Media Release | May. 14, 2012

Vancouver, Montreal, Portland and Minneapolis among most “bikeable” cities in North America: UBC research

University of British Columbia researchers are making bikeability research easily accessible to consumers and city planners by introducing bikeability “heat maps” in partnership with Seattle-based Walk Score® at www.walkscore.com/bike.

Combining data on availability of cycling infrastructure (bike lanes and trails), topography (hilliness), desirable destinations (attractions, shops and restaurants) and road connectivity, researchers from UBC’s School of Population and Public Health and Simon Fraser University worked with web developers from Walk Score® to develop algorithms to make the information easily accessible online.

Heat maps of Bike Score™ for 10 Canadian and 10 U.S. cities were launched today during National Bike Month in the U.S. and in advance of Bike Month in Canada. Victoria, Vancouver and Montreal rate highest in bikeability for Canadian cities; while Minneapolis, Portland and San Francisco lead in the U.S.

For a sample of a heat map, visit http://www.publicaffairs.ubc.ca/?p=47739. For more information on bikeability research, visit http://cyclingincities.spph.ubc.ca/mapping-cycling-trips/tools-training/.

“‘Walkability’ has become part of the popular vocabulary as more emphasis is placed on physical activity, community interaction and healthy living,” says Meghan Winters, Assistant Professor, Faculty of Health Sciences at Simon Fraser University, who conducted the research while a PhD student at UBC. “Bike Score™ and the heat maps will help cities measure and improve their cycling infrastructure – a key to increasing ridership.”

Cycling rates in Canada and the U.S. are low in comparison to many European cities. This disparity is explained, in part, by differences in urban form and cycling infrastructure, says Mike Brauer, Professor, UBC School of Population and Public Health. With rising gas prices, however, more North Americans are looking for more affordable ways to get around, particularly in neighborhoods with limited access to public transportation and where distances are too far to walk to work or shopping.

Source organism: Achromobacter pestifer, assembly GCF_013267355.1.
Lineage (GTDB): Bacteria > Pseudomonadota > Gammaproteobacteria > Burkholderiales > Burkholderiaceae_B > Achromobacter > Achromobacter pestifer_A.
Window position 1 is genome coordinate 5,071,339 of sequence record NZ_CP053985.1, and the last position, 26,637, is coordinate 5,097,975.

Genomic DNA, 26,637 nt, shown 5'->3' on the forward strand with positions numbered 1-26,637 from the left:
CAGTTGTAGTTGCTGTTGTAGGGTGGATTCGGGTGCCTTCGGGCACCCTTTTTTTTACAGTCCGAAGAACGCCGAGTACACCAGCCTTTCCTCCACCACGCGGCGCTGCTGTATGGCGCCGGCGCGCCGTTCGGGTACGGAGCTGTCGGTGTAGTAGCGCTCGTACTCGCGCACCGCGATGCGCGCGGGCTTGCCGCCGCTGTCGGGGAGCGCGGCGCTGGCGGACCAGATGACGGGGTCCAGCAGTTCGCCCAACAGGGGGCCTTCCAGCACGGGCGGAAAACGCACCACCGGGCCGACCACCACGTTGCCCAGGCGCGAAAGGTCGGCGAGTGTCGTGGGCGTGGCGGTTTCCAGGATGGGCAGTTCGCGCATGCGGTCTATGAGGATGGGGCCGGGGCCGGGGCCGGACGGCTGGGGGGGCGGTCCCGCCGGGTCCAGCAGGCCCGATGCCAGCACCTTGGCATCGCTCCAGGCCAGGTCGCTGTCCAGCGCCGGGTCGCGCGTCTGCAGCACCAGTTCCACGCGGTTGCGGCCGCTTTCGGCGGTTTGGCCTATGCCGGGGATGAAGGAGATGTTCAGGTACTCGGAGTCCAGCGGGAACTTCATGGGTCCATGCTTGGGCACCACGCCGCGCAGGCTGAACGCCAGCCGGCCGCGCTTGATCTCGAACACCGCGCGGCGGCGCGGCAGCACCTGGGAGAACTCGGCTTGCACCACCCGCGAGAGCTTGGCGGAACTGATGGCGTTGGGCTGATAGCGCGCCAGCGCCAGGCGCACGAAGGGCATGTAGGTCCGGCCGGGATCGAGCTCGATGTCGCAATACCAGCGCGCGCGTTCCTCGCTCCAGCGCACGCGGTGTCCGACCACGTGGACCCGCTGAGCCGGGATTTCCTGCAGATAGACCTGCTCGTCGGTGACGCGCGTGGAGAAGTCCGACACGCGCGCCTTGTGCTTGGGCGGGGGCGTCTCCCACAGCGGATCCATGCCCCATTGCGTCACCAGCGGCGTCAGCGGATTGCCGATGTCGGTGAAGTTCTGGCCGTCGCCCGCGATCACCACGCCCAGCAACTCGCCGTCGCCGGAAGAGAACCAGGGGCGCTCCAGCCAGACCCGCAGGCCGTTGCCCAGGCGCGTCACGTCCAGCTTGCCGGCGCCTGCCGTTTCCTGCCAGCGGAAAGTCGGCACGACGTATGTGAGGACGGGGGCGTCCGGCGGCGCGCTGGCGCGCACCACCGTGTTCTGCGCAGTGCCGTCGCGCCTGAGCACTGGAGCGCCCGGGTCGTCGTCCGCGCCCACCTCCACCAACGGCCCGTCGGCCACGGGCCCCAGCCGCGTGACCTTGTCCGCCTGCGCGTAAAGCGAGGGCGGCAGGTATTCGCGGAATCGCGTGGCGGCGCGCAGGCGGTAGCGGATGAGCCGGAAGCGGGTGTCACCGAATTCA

“Bicycling is a form of healthy, active transportation,” Brauer says. “We wanted to provide a user-friendly tool to gauge the bikeability of cities and neighbourhoods that would help planners identify areas that would benefit from additional infrastructure, while encouraging people to hop on a bike.”

“Walk Score® helps people find places to live where they can drive less and live more,” says Josh Herst, CEO of Walk Score®. “With the launch of Bike Score™ we’re excited to provide the only quantitative measure of bikeability in the U.S. and Canada to help people find bikeable neighborhoods and commutes.”

The partnership with Walk Score® was enabled by a grant from the Canadian Institutes of Health Research.

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Katherine Came
UBC School of Population and Public Health
Tel: 604.822.0530
E-mail: Katherine.came@ubc.ca
Twitter: @UBCSPPH

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A sample bikeability heat map of Vancouver (Credit: UBC and WalkScore)

A sample bikeability heat map of Vancouver (Credit: UBC and WalkScore)

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